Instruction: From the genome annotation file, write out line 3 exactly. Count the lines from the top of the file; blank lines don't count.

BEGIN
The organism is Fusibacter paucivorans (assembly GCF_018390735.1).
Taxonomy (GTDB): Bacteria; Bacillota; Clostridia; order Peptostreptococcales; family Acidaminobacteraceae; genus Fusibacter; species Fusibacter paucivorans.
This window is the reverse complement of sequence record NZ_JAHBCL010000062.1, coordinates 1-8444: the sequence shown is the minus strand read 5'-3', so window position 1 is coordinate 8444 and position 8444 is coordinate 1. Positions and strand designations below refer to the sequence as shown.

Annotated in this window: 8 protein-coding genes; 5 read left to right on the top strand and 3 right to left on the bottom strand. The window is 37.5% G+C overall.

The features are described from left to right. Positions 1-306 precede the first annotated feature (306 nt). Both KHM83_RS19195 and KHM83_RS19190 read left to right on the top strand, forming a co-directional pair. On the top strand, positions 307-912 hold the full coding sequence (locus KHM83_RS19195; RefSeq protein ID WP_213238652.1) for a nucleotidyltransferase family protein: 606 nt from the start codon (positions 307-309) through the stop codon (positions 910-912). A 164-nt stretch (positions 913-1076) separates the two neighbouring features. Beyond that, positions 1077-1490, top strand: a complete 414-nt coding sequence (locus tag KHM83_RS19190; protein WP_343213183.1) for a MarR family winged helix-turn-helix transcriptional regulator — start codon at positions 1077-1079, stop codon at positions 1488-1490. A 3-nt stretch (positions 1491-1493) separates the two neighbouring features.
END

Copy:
This window is the reverse complement of sequence record NZ_JAHBCL010000062.1, coordinates 1-8444: the sequence shown is the minus strand read 5'-3', so window position 1 is coordinate 8444 and position 8444 is coordinate 1. Positions and strand designations below refer to the sequence as shown.